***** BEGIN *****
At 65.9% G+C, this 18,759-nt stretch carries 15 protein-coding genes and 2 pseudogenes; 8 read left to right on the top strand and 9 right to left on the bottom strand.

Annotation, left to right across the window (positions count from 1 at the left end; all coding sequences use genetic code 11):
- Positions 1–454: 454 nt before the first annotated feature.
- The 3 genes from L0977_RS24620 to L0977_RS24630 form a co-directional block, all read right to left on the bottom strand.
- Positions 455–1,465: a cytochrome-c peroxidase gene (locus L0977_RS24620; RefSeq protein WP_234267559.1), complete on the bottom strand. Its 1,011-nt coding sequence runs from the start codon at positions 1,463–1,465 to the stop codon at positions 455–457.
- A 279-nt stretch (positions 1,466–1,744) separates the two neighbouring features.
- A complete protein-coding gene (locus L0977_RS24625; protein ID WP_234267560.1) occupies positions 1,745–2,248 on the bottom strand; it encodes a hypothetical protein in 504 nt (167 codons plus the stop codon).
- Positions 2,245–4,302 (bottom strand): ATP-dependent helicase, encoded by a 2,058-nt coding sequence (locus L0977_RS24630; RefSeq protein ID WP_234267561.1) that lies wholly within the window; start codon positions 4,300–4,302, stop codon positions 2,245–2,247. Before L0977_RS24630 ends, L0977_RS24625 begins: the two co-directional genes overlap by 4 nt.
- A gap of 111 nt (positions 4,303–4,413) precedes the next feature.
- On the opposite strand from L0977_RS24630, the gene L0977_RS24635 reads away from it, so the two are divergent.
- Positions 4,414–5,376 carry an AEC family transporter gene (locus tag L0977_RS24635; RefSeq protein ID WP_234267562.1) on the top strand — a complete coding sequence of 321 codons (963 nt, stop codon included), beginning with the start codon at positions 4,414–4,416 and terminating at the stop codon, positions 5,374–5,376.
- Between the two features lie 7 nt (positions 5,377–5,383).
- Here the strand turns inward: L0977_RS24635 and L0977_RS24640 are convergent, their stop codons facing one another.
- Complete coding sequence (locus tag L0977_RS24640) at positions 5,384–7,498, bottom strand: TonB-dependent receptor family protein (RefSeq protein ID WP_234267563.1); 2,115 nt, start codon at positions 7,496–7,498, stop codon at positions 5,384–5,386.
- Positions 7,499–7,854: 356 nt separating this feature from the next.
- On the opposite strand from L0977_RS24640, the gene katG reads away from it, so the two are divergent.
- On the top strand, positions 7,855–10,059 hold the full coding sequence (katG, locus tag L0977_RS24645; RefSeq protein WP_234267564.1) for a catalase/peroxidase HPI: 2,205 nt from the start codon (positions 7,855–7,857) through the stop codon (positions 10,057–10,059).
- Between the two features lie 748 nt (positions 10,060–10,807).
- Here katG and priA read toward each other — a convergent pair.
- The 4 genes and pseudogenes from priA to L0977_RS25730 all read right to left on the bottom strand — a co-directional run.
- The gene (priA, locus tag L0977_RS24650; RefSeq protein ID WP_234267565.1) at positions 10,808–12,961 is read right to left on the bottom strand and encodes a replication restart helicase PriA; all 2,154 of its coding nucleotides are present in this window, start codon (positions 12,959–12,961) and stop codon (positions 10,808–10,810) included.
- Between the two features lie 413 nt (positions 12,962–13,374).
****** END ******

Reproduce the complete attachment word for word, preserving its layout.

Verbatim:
At 65.9% G+C, this 18,759-nt stretch carries 15 protein-coding genes and 2 pseudogenes; 8 read left to right on the top strand and 9 right to left on the bottom strand.

Annotation, left to right across the window (positions count from 1 at the left end; all coding sequences use genetic code 11):
- Positions 1–454: 454 nt before the first annotated feature.
- The 3 genes from L0977_RS24620 to L0977_RS24630 form a co-directional block, all read right to left on the bottom strand.
- Positions 455–1,465: a cytochrome-c peroxidase gene (locus L0977_RS24620; RefSeq protein WP_234267559.1), complete on the bottom strand. Its 1,011-nt coding sequence runs from the start codon at positions 1,463–1,465 to the stop codon at positions 455–457.
- A 279-nt stretch (positions 1,466–1,744) separates the two neighbouring features.
- A complete protein-coding gene (locus L0977_RS24625; protein ID WP_234267560.1) occupies positions 1,745–2,248 on the bottom strand; it encodes a hypothetical protein in 504 nt (167 codons plus the stop codon).
- Positions 2,245–4,302 (bottom strand): ATP-dependent helicase, encoded by a 2,058-nt coding sequence (locus L0977_RS24630; RefSeq protein ID WP_234267561.1) that lies wholly within the window; start codon positions 4,300–4,302, stop codon positions 2,245–2,247. Before L0977_RS24630 ends, L0977_RS24625 begins: the two co-directional genes overlap by 4 nt.
- A gap of 111 nt (positions 4,303–4,413) precedes the next feature.
- On the opposite strand from L0977_RS24630, the gene L0977_RS24635 reads away from it, so the two are divergent.
- Positions 4,414–5,376 carry an AEC family transporter gene (locus tag L0977_RS24635; RefSeq protein ID WP_234267562.1) on the top strand — a complete coding sequence of 321 codons (963 nt, stop codon included), beginning with the start codon at positions 4,414–4,416 and terminating at the stop codon, positions 5,374–5,376.
- Between the two features lie 7 nt (positions 5,377–5,383).
- Here the strand turns inward: L0977_RS24635 and L0977_RS24640 are convergent, their stop codons facing one another.
- Complete coding sequence (locus tag L0977_RS24640) at positions 5,384–7,498, bottom strand: TonB-dependent receptor family protein (RefSeq protein ID WP_234267563.1); 2,115 nt, start codon at positions 7,496–7,498, stop codon at positions 5,384–5,386.
- Positions 7,499–7,854: 356 nt separating this feature from the next.
- On the opposite strand from L0977_RS24640, the gene katG reads away from it, so the two are divergent.
- On the top strand, positions 7,855–10,059 hold the full coding sequence (katG, locus tag L0977_RS24645; RefSeq protein WP_234267564.1) for a catalase/peroxidase HPI: 2,205 nt from the start codon (positions 7,855–7,857) through the stop codon (positions 10,057–10,059).
- Between the two features lie 748 nt (positions 10,060–10,807).
- Here katG and priA read toward each other — a convergent pair.
- The 4 genes and pseudogenes from priA to L0977_RS25730 all read right to left on the bottom strand — a co-directional run.
- The gene (priA, locus tag L0977_RS24650; RefSeq protein ID WP_234267565.1) at positions 10,808–12,961 is read right to left on the bottom strand and encodes a replication restart helicase PriA; all 2,154 of its coding nucleotides are present in this window, start codon (positions 12,959–12,961) and stop codon (positions 10,808–10,810) included.
- Between the two features lie 413 nt (positions 12,962–13,374).